Corsica demonstrates Paddon’s never-give-up approach
- 10th April 2017, 12:45am
New Zealand’s rally star Hayden Paddon didn’t achieve the results he was looking for in the Tour de Corse, but with a sixth-place finish and a move into eighth place on the drivers’ championship points-table, there were several positives to take from the fourth round of the 2017 FIA World Rally Championship which wrapped up on Sunday (CEST).
“It’s been a learning weekend for us, but we have to find the positives,” said Paddon at the end of the French WRC round dubbed the rally of 10,000 corners. “Even if the end result doesn’t show it, we have been competing closer to the front this weekend and shown an improvement from last year’s Tour de Corse.”
With co-driver John Kennard alongside, Paddon finished Friday’s opening four stages in seventh position overall. Damp patches made grip unreliable and mud was pulled out onto the road as all competitors strove for the fastest lines. At day’s end, Paddon felt he was making good steps forward with his driving, but was confused as to why he couldn’t produce the stage times he wanted. “We’ll sit down with the engineers to look at the data and see if we can make some improvements to setup. Of course, we want to be up higher than seventh, so we’ll see if we can try and improve on that.”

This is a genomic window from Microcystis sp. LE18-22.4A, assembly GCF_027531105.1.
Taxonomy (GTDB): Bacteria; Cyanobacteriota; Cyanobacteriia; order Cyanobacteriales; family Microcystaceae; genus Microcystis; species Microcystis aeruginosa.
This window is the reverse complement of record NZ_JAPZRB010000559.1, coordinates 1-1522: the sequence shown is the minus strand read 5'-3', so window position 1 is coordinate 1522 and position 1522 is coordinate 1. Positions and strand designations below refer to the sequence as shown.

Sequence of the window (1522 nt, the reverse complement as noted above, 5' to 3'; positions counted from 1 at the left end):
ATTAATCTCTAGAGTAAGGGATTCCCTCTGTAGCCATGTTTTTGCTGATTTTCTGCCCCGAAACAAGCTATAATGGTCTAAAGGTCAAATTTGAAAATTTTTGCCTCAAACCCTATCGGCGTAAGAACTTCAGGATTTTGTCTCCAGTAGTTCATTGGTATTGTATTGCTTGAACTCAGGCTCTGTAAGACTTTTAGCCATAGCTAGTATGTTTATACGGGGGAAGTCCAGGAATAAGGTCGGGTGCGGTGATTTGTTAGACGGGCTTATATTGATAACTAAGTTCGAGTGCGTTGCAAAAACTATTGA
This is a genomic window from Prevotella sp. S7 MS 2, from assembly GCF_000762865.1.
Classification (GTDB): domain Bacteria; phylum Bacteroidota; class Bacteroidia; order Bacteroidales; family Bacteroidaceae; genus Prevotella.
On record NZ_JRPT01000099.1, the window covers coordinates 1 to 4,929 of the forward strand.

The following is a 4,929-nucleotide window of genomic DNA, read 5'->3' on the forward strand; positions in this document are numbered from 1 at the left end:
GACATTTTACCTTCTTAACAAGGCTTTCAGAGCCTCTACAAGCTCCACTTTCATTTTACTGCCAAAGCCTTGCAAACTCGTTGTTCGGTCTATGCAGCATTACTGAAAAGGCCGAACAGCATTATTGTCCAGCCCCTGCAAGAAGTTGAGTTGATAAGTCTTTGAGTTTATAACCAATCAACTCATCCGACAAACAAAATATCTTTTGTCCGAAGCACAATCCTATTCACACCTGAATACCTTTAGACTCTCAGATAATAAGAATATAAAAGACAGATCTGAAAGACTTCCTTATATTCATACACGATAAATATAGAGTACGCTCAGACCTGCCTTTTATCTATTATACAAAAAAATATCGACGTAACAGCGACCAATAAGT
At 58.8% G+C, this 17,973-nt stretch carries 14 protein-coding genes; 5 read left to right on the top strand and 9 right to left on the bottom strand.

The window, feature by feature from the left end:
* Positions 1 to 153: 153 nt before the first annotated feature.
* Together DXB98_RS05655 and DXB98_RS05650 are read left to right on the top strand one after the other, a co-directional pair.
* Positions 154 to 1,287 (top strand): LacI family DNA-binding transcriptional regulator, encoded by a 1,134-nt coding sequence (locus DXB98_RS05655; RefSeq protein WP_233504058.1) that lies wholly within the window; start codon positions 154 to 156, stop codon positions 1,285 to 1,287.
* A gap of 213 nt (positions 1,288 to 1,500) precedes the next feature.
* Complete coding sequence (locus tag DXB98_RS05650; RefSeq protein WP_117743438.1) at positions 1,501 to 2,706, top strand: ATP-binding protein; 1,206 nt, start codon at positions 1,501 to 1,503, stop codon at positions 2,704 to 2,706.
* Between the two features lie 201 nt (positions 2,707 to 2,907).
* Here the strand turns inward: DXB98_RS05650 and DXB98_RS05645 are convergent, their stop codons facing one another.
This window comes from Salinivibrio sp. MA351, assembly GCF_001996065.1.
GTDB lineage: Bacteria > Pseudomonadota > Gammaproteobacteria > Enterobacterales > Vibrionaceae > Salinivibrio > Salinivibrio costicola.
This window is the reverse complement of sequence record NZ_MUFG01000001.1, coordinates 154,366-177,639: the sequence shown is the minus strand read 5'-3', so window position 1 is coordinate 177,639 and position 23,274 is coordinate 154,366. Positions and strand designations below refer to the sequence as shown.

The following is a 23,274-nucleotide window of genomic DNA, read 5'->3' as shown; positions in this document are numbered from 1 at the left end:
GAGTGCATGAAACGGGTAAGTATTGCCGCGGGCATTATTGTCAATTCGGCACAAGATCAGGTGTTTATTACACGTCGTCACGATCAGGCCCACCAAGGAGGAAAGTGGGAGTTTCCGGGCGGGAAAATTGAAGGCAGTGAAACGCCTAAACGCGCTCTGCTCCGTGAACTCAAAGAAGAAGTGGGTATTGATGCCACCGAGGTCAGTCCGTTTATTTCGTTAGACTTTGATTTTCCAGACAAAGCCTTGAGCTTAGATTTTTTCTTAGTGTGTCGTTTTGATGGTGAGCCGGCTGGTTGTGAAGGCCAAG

Saturday’s itinerary comprises 132 competitive kilometres in just four special stages. With the demise of rally leader Kris Meeke, the Kiwis moved up one spot on the leader-board to finish the day in sixth overall, but were essentially in no man’s land with a 41 second deficit to Craig Breen in fifth place. They were fourth quickest on the first run through the day’s second stage – their best stage result of the rally.
Paddon said: “We’re trying some different things with the car setup and it hasn’t really felt like that’s worked this morning, but still good information to take forward. We’re just in a position in the rally where we haven’t got a whole lot to gain, but we can lose, so it’s just a matter of being sensible and get the car to the finish.”
With just two stages on Sunday morning to conclude the rally, Paddon’s focus was simply on bringing the car home safely – when several other WRC competitors did not – and scoring a few more points, which he did. Team-mate Thierry Neuville secured his first WRC victory of the season, with the third Hyundai Motorsport i20 Coupe WRC in the hands of Dani Sordo coming home a very close third.
“There’s obviously still plenty to learn but we’re making progress,” said Paddon. “We must now look ahead to the next rally, the start of a run of five on gravel. We should have a good road position for Argentina so I’m looking to feature more prominently in the next events. Congratulations to Thierry and Nicolas – and everyone back at Alzenau – for the victory.”
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